Housmans Bookshop and Peace News, Virginia Traffic Stops, German POW News Journals, More: Saturday ResearchBuzz, July 3, 2021


Islington Gazette: How a radical Kings Cross bookshop was HQ to McLibel and spawned Pride marches. “An exhibition celebrating 5 Cally Road’s role in radical politics goes on show this month, sharing people’s memories of marching against nuclear bombs, fighting for gay liberation and being spied on by undercover police. Housmans Bookshop and Peace News has been a centre for social change activism since it was opened in the heart of King’s Cross in 1959 by Vera Brittain.”

WDBJ: New website tracks traffic stops in Virginia. “With each traffic stop, state law requires the officer to collect, and the law enforcement agency to report, several pieces of information, including: the race, ethnicity and gender of the person who was stopped, the reason for the traffic stop and whether or not the officer, or the citizen, used physical force. Anyone can view the statistics online, and officials with the Virginia Department of Criminal Justice Services are now analyzing the data collected so far.”

Wyoming News Now: German POW news journals get digitized. “The state library just completed the digitization of 5 titles of German POW camp newspapers from World War 2. These newspapers were from the Douglas and Cheyenne war camps. They depicted camp life for prisoners, as well as news that was coming in from Europe at the time. Captured by allies in northern Africa, these prisoners were held in Wyoming, in several camps that were operational from 1942 to 1945.”


MIT News: Letter from President Reif: A new future for edX. “After a thorough and thoughtful process, and with the support of the senior leadership of MIT and Harvard, the edX board has agreed to sell the assets of edX to 2U, Inc., a publicly traded company that provides a platform for lifelong learning. Through this acquisition, edX will become a 2U subsidiary as a ‘public benefit company,’ which will allow edX’s long-standing commitment to the public good to be embedded in its new charter.”

9to5 Mac: ‘OldOS’ developer launches new website that gives classic macOS widgets a new life. “The same developer behind the now incredibly popular ‘OldOS’ TestFlight app for iPhone, Zane Kleinberg, is back with a new tool that lets you use classic macOS widgets through a web browser. Kleinberg explained how classic macOS widgets, first introduced in Tiger, were made entirely out of HTML, CSS, and JavaScript. This enabled him to revive several old Apple-designed widgets, including calculator, world clock, unit converter, stickies, and the tile puzzle.”

Vox: Google is starting to warn users when it doesn’t have a reliable answer. “Google is testing a new feature to notify people when they search for a topic that may have unreliable results. The move is a notable step by the world’s most popular search engine to give people more context about breaking information that’s popular online — like suspected UFO sightings or developing news stories — that are actively evolving.”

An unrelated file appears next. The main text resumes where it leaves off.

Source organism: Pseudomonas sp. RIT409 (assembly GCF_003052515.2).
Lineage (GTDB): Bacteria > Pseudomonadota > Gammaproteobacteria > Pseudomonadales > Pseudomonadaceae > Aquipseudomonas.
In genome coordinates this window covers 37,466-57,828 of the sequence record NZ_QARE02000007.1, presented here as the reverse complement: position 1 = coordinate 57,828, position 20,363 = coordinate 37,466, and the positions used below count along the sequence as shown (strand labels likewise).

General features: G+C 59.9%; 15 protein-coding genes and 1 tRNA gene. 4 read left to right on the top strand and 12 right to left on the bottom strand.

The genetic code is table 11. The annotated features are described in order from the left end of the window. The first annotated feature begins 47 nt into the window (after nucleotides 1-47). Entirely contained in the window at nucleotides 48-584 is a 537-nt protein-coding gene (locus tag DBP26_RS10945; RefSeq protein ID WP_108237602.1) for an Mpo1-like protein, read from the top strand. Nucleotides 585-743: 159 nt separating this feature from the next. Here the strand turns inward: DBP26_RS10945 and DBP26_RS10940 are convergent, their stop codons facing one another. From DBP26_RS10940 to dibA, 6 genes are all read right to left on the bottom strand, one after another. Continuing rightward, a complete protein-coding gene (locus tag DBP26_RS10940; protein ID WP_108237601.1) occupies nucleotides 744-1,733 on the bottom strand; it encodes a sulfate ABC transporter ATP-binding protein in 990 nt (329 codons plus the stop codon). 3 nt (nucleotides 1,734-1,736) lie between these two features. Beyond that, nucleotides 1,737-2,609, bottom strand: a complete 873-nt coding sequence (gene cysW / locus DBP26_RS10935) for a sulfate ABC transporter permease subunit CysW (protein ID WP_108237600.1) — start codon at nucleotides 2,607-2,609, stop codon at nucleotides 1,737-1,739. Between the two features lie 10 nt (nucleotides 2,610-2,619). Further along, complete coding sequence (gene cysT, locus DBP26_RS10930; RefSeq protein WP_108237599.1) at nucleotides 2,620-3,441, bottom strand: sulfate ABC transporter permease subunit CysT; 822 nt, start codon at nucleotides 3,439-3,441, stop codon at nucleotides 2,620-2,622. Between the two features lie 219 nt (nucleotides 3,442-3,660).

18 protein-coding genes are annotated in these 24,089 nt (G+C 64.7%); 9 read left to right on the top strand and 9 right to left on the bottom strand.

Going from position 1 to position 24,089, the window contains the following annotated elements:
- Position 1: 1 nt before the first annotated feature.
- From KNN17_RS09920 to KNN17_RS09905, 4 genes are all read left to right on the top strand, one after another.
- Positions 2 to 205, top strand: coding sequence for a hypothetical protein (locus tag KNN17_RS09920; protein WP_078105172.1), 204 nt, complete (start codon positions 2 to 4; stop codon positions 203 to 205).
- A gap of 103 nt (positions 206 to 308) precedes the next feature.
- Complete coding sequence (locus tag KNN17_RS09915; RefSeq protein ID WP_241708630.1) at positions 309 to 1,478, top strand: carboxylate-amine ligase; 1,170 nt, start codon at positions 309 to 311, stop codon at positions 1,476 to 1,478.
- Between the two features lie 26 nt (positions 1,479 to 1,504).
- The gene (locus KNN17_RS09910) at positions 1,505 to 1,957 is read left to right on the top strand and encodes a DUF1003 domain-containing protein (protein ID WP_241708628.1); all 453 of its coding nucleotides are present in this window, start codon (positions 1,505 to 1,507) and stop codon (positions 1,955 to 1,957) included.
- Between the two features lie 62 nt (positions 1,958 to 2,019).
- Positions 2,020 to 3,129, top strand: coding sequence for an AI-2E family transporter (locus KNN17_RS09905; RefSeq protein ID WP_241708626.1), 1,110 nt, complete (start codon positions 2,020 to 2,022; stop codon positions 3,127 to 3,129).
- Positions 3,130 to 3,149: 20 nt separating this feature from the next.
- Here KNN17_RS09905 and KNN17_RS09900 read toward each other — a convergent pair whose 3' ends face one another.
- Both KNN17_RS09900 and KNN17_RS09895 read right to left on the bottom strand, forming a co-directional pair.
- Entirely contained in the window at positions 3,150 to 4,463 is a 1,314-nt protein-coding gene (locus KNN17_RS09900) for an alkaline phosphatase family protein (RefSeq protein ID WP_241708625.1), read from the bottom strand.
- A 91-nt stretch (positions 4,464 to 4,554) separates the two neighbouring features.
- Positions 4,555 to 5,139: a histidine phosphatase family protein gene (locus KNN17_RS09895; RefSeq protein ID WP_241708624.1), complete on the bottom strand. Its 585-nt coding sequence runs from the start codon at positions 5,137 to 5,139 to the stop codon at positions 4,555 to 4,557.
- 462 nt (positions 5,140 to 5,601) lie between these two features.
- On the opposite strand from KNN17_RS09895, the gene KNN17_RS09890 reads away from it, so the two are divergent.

Search Engine Journal: Just Say No to Hackers: How to Harden Your WordPress Security. “In this column, you’ll learn how to harden your WordPress site against different types of vulnerabilities, though the scope of this article is wider and applies to all types of web applications.”


Mashable: 5 trends that have shaped TikTok so far this year . “TikTok has been growing in popularity year over year, but for an app that’s been around for a while now it’s surprising just how many new trends are still popping up on it every day. We sorted through it all so you don’t have to. Here are five of the biggest trends that have shaped TikTok this year — so far.”

PC Magazine: Facebook, Google, TikTok, Twitter Pledge to Tackle Online Abuse of Women. “Four of the world’s largest tech companies have pledged to tackle online abuse and improve women’s safety. Facebook, Google, TikTok, and Twitter this week announced a set of commitments at the UN Generation Equality Forum in Paris, promising to build better ways for women to curate their safety online and enhance reporting systems.”


Mozilla: Take control over your data with Rally, a novel privacy-first data sharing platform. “Today, we’re announcing the Mozilla Rally platform. Built for the browser with privacy and transparency at its core, Rally puts users in control of their data and empowers them to contribute their browsing data to crowdfund projects for a better Internet and a better society.”

Bleeping Computer: REvil ransomware hits 200 companies in MSP supply-chain attack. “A massive REvil ransomware attack affects multiple managed service providers and their clients through a reported Kaseya supply-chain attack. Starting this afternoon, the REvil ransomware gang targeted approximately six large MSPs, with thousands of customers, through what appears to be a Kaseya VSA supply-chain attack.”


New York Times: Is This Some Kind of Code? You Can Solve the …. “In a 2015 paper, ‘Fun With Fonts: Algorithmic Typography,’ the Demaines explained their motivations: ‘Scientists use fonts every day to express their research through the written word. But what if the font itself communicated (the spirit of) the research? What if the way text is written, and not just the text itself, engages the reader in the science?’ Inspired by theorems or open problems, the fonts — and the messages they compose — can usually be read only after solving the related puzzle or series of puzzles.” Good morning, Internet…

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